Long political campaigns getting even longer

I used to think Hawai‘i’s general election season was a bit too short — about six weeks from the primary election on the second to last Saturday of September to the general on the first Tuesday of November.

But this year’s campaign seems too long — way too long — even when you chop off a couple of weeks of having to pay attention by voting absentee.

In the 1st Congressional District race, Charles Djou and Colleen Hanabusa have been going at it since Neil Abercrombie announced he was stepping down way back in December, and with nothing new to say, they’re just saying it nastier.

In the governor’s race, the candidates have been sounding like Rain Man impersonators lately.

Everything Abercrombie says, James “Duke” Aiona accuses him of bringing Washington-style politics to Hawai‘i. Everything Aiona says, Abercrombie accuses him of not getting it done during the eight years of the Lingle-Aiona administration.

The absentee voting is part of the problem; candidates have to time their campaigns to peak when the first ballots are mailed, and they seem at a loss on what to do after that in a game of diminishing returns with fewer votes still up for grabs every day.

If this yearʻs campaign seemed long, wait until 2012, when Hawai‘i’s primary will be moved up to the second Saturday in August, making the general election campaign six weeks longer,  to comply with federal rules on mailing military and other overseas ballots.

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If you’re tired of the real thing, AARP is pitching  its votersʻ guide with a funny spoof on negative campaigning at jackphillipsforamerica.com.

***

Or for reading that is less light, my column in todayʻs Star-Advertiser, “Government needs to pay up to fix hot-water system now.”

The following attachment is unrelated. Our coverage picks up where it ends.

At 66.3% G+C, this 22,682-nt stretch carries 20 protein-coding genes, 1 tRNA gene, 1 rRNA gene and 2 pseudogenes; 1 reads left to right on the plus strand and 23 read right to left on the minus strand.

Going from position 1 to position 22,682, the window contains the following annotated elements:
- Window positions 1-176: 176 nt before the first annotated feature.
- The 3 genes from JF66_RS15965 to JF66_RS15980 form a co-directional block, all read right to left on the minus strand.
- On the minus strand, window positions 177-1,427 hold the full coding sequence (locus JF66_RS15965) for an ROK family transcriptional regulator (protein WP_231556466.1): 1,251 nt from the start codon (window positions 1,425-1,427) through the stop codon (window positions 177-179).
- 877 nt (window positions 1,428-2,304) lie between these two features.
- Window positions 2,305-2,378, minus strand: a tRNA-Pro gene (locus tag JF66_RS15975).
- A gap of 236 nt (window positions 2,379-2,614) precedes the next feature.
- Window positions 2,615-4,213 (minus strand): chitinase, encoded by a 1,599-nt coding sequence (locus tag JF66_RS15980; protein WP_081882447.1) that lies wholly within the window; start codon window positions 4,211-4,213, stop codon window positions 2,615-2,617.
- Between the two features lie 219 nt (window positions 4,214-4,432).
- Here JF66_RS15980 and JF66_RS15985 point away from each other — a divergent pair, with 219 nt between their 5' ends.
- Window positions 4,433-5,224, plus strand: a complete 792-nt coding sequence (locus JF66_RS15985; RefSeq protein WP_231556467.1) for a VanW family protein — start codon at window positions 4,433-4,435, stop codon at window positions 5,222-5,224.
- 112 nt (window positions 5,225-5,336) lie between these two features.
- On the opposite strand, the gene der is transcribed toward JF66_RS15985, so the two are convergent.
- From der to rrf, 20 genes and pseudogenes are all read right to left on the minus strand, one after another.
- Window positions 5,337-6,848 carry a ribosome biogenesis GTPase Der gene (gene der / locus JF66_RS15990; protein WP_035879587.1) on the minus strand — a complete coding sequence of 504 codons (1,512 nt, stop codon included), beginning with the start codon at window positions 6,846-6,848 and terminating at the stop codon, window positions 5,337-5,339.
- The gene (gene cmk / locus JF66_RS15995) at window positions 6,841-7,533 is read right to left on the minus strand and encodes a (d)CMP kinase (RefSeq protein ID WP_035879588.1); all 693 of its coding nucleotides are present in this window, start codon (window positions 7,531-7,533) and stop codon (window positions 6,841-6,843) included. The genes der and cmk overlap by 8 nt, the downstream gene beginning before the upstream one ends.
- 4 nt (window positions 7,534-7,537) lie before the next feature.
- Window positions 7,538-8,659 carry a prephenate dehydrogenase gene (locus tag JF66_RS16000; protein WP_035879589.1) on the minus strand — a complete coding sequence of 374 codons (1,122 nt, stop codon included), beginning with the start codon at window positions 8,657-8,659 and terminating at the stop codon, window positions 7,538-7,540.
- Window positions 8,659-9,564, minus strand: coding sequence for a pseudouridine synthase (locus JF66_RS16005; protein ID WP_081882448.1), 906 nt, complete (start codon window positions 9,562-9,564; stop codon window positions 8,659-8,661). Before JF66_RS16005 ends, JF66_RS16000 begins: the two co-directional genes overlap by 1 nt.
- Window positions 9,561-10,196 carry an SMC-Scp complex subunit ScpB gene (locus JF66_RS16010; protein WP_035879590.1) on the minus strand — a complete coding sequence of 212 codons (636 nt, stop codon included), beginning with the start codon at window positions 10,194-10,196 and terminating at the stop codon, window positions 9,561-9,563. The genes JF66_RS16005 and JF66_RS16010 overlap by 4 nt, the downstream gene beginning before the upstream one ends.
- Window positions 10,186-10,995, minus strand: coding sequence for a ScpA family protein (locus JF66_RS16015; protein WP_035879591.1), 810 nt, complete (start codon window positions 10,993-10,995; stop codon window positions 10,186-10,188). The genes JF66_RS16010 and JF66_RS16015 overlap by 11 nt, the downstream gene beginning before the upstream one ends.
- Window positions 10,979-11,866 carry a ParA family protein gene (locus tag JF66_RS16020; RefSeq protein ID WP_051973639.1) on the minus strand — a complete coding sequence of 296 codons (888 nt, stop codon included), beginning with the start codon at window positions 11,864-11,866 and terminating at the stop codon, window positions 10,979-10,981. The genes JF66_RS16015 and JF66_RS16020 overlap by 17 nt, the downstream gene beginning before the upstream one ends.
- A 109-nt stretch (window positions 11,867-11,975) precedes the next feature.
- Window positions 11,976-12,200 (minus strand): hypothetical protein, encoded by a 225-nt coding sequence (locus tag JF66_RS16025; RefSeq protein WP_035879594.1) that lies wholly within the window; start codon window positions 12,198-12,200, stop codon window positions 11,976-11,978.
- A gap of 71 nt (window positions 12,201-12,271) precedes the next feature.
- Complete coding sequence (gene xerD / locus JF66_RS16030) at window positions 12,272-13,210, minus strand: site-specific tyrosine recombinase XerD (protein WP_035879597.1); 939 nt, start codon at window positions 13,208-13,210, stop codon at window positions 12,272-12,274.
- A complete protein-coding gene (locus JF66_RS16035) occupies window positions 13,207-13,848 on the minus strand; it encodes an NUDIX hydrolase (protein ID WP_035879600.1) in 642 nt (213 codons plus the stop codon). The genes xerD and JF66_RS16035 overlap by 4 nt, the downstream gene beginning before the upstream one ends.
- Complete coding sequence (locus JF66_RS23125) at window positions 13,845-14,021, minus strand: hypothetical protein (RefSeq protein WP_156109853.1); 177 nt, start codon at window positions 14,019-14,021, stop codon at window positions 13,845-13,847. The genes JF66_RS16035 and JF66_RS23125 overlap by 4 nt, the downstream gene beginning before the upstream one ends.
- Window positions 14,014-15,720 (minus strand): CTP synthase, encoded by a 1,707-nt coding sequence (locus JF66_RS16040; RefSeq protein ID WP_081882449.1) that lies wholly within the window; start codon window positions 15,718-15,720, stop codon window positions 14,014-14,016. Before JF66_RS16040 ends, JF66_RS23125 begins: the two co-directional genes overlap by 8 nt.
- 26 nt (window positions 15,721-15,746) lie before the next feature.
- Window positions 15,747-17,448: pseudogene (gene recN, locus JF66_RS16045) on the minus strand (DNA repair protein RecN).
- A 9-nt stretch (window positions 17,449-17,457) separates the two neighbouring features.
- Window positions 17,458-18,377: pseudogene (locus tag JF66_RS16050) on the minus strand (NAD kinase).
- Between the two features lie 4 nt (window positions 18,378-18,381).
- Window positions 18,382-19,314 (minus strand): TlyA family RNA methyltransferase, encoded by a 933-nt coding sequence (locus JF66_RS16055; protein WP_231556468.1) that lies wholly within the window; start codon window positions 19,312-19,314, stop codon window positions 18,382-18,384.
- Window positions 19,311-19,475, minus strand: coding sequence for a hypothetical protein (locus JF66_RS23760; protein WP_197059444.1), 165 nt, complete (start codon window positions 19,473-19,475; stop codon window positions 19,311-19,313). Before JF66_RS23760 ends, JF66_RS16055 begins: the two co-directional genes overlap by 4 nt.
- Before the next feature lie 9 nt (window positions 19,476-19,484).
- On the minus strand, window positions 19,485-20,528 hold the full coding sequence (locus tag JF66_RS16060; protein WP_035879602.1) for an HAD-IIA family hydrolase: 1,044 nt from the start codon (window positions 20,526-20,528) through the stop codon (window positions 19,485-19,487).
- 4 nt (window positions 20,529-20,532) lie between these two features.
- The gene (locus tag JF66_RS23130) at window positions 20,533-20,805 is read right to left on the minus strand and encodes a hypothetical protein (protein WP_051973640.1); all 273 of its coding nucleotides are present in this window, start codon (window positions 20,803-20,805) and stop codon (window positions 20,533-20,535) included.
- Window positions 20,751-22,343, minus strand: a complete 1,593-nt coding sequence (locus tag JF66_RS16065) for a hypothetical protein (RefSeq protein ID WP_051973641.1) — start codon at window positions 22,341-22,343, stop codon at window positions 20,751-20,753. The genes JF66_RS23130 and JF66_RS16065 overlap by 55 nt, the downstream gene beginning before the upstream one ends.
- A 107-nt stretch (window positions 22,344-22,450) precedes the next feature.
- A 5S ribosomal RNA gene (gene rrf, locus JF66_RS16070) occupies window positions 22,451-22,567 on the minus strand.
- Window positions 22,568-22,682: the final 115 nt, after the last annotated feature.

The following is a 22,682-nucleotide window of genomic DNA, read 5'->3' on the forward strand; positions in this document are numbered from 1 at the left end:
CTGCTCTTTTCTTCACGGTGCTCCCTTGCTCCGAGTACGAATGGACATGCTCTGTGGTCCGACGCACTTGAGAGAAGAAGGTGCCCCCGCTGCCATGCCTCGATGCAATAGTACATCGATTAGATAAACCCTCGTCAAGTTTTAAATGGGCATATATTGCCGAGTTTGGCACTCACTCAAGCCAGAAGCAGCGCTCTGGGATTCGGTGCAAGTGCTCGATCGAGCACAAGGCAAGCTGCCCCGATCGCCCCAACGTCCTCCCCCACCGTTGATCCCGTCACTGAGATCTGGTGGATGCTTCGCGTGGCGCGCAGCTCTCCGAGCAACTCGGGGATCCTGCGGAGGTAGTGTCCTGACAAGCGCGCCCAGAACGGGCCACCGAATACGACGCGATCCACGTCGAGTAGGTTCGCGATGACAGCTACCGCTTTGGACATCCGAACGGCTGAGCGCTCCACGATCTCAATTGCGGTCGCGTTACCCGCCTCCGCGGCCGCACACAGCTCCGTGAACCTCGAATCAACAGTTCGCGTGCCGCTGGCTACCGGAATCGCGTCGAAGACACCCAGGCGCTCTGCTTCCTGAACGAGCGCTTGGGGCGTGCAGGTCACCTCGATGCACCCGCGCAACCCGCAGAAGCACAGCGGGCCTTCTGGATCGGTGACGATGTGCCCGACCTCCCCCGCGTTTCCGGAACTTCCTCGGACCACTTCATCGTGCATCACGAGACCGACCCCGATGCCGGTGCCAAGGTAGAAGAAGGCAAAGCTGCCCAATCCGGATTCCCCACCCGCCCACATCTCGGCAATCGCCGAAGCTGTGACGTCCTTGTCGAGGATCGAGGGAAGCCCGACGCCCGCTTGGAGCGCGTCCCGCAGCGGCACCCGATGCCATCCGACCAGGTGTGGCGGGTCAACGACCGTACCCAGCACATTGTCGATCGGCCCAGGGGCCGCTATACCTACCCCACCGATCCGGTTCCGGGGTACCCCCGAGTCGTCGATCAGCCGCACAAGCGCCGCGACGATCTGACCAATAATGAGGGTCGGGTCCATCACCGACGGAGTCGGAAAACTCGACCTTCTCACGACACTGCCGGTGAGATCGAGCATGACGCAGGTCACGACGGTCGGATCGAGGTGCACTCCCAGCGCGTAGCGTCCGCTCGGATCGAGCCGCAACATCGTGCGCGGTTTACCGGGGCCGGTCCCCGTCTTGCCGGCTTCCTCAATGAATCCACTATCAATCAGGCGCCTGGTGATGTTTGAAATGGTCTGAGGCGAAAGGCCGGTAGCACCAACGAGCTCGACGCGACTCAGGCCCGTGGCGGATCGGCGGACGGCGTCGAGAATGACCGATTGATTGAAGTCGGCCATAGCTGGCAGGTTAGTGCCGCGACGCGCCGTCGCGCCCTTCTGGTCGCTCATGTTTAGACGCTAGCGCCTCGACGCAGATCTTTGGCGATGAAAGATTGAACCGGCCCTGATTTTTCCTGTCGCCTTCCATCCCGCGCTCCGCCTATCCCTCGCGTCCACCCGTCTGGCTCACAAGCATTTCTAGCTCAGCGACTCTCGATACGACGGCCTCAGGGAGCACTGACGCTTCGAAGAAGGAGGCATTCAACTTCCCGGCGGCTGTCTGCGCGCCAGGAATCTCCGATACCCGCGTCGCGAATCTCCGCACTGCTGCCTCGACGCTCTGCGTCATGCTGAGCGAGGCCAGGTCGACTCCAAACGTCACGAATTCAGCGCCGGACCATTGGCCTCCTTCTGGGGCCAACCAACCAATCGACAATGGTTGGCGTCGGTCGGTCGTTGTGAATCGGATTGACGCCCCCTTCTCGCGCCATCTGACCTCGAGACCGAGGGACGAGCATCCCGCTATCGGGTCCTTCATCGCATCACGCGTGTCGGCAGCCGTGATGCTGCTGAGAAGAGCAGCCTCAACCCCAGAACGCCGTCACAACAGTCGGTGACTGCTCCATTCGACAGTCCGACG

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9 Comments on “Long political campaigns getting even longer”

  1. Bongo Says:

    If you experience an election lasting more than four hours seek help immediately.

  2. Michael Says:

    I have never seen so much hardened mud slinging that it seemed actual bricks have been flying.

  3. Dave Smith Says:

    Extremely righteous indignation on the column on the lack of hot water at Mayor Wright housing.

  4. Dave Smith Says:

    And the AARP website is a must-see for voters. It would be even more hilarious if it wasn’t so close to the truth.

  5. anticoqui Says:

    It may be protected under the 1st Amendment, but I think there should be a campaign clause that disallows ‘out-of-State’ monies and ads being used in Hawaii. Both sides have displayed “non-I approve this message” ads from their national political party ‘character assasination squads’; this has to be prevented in the future. Local candidates with local funding, and local issues to tackle. Pipe dream??

  6. WooWoo Says:

    Any thoghts on a unicameral legislature?

  7. Michael Says:

    1 or 2 humps?

  8. zzzzzz Says:

    @woowoo- A bicameral legislature tends to have more total members than a unicameral one. While more expensive to operate, this tends reduces the power wielded by any single legislator, which IMO is a good thing. It also makes it more difficult for the legislature to pass bad legislation, again, a good thing.

  9. Michael Says:

    Why hire more incompetant people then we already need? Tax payers complain about not enough money but we have money to pay for more incompetance. As if money grows on trees and comes out of a Magicians hat.
    I think one needs two lumps.


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